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In some cars, the power line from the battery to the accessory outlet (aka cigarette lighter socket) is always live. In others, it's off until ignition.

It seems pretty much random which cars are wired which way, and some cars are wired differently between models in the same series.

Assuming I'm not going to do anything stupid like leave a power-draining accessory plugged in over the weekend, are there any side-effects, disadvantages or risks to rewiring an ignition-only socket so that it has a (fused!) direct connection to the battery, bypassing ignition?


Why I'm asking, if anyone is interested: I want to connect a trickle-charge solar panel to my car battery in a car (Toyota RAV4) that doesn't have an always-hot accessory socket (I mostly use the car for short journeys at night, sometimes with days/weeks between journeys and usually 3+ weeks between long journeys, which is terrible for draining my battery - this panel is designed for this purpose and doesn't draw any power when there's no light).

For obvious reasons, I'd like to keep the panel on the dashboard inside the car connected via a (fused) accessory socket, rather than clipping and unclipping it under the bonnet directly (unfused) to the battery every journey with the panel outside the car exposed to weather and passers-by; but before I rewire my socket, I want to know if there are any negative consequences.

The main use of the socket will be charging via the panel, which is why I'm not worried about the most obvious downside of always-on sockets which is that someone could cause a flat battery by forgetting to unplug an accessory.

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Some cars (well, I only remember seeing it on minivans) have one or two "always-on" cigarette lighter outlets, so it won't hurt anything to have yours always on. Be careful what you leave plugged in, I once left an inverter plugged in overnight and it drained the battery even though nothing was plugged in to the inverter. – Johnny Jan 6 at 6:18
    
Probably not, but you WILL forget to disconnect something one day if you use your sockets frequently. Also, forget about dashcams and similar devices that need to turn on only when driving (unless you wire it manually without using the sockets, then you're good). – I have no idea what I'm doing Jan 6 at 8:42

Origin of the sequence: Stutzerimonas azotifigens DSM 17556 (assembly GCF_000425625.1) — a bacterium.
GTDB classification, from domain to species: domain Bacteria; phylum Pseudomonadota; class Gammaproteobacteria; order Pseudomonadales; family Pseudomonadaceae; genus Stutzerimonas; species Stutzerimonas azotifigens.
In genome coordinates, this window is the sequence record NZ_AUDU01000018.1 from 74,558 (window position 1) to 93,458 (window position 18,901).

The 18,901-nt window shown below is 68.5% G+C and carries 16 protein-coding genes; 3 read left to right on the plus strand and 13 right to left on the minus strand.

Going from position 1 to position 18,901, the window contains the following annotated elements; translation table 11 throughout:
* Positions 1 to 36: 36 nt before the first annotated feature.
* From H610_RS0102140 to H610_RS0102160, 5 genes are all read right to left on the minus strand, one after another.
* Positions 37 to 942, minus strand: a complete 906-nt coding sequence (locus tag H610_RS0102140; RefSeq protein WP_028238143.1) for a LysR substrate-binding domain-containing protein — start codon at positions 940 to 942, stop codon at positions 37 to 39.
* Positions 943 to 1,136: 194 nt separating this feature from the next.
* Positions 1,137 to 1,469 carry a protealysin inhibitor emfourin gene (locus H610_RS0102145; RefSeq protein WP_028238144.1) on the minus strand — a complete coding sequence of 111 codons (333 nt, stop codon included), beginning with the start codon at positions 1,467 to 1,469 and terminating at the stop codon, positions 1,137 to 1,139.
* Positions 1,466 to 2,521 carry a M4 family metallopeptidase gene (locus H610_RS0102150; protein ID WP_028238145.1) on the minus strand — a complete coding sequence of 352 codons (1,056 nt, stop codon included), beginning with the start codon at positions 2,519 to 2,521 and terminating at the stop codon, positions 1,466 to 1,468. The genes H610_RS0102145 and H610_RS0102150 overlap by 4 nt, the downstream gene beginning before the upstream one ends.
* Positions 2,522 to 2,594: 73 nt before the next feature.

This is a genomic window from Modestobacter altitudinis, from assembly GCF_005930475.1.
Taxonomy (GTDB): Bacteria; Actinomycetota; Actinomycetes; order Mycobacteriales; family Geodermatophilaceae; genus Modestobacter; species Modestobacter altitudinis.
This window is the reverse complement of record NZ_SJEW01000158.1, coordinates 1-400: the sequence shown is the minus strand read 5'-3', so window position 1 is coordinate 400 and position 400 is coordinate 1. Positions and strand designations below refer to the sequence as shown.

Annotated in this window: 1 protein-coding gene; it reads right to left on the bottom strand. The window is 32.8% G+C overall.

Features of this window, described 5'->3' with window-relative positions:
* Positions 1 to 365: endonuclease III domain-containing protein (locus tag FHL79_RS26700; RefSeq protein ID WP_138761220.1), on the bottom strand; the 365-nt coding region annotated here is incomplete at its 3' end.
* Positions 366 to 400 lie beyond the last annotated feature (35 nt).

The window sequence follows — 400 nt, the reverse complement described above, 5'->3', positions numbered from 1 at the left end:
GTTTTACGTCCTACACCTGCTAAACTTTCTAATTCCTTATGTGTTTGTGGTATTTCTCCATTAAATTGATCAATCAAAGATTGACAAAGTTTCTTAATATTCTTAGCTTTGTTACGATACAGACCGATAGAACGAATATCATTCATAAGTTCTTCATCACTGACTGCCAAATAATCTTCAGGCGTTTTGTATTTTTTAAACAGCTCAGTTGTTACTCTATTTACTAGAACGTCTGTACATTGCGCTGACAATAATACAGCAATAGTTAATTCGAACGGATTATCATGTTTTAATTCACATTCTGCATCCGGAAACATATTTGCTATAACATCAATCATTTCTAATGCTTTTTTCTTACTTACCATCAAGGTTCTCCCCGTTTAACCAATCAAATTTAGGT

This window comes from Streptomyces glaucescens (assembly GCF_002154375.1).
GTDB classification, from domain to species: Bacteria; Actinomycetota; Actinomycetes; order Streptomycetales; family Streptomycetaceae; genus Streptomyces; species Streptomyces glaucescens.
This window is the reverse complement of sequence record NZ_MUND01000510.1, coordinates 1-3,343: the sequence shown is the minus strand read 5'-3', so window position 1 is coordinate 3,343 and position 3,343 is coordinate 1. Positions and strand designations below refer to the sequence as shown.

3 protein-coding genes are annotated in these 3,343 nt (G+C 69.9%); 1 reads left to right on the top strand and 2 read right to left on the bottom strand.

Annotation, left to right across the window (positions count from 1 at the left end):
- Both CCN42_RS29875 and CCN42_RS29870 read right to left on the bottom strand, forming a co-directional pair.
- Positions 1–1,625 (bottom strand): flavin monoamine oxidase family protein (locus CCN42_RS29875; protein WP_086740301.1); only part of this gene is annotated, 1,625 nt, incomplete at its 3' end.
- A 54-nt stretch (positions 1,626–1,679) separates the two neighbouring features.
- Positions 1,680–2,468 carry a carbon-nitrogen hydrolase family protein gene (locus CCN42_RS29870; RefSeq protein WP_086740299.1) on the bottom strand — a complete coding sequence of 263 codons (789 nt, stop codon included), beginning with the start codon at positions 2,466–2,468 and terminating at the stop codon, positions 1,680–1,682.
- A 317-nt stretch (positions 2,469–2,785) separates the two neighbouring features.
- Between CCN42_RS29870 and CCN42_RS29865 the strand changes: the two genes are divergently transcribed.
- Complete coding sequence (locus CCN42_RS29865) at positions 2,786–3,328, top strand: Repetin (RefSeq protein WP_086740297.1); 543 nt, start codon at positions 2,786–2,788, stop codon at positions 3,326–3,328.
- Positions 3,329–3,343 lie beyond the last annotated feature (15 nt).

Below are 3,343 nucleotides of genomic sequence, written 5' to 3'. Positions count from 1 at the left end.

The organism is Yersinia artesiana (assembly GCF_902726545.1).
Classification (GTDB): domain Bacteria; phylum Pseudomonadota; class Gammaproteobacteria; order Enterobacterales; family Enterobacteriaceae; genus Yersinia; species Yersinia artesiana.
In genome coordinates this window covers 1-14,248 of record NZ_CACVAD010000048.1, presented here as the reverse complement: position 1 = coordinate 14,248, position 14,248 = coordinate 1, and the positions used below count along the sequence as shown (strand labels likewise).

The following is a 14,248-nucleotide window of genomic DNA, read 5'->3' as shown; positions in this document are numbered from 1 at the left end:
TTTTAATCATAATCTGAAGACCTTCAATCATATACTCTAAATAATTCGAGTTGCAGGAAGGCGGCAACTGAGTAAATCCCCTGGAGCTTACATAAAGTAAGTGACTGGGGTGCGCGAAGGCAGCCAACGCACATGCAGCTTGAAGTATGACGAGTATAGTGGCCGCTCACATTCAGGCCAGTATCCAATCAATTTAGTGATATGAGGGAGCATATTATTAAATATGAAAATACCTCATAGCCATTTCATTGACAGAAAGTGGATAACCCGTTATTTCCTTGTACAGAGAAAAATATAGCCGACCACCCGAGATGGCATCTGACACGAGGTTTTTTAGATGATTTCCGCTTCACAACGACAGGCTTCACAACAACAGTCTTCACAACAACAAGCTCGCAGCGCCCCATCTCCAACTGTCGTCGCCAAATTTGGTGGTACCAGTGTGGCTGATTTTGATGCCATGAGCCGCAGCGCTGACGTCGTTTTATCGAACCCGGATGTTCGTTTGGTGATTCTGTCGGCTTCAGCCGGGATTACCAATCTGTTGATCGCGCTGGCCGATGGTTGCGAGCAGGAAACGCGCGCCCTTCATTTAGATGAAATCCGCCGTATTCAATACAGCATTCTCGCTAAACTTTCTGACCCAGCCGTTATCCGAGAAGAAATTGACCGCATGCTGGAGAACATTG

up vote 7 down vote accepted

If there is nothing connected to it (which can draw power), no power will be drawn. To me that means there are no drawbacks. I would not have an issue of making the socket as always hot for just the purpose you suggest.

NOTE: I don't know what else I can add here.

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Great, I basically just want to be sure I've not overlooked anything, so that's perfect. I don't suppose you'd happen to know why some cars are set up to only have live sockets when ignition is on? – user568458 Jan 5 at 22:55
    
It basically comes down to manufacturer/designer/engineer choice. No real clue ... it's hit or miss, really. – Pᴀᴜʟsᴛᴇʀ2 Jan 5 at 22:56
1  
It's the same for headlights. Some cars switch them off when turning off the motor, others don't. And my car switches off ANY lights when pulling the key. May be, it depends on the battery? I have a cute 40Ah battery, and it's a good idea to save as much power as possible. – sweber Jan 6 at 0:00
2  
This is just "my personal experience", but older cars (80's and older) only had always-live sockets. The socket switched with a key is a newer development from what I've seen and probably results from more people using it as something other than a cigarette lighter and killing their batteries. – JPhi1618 Jan 6 at 14:13

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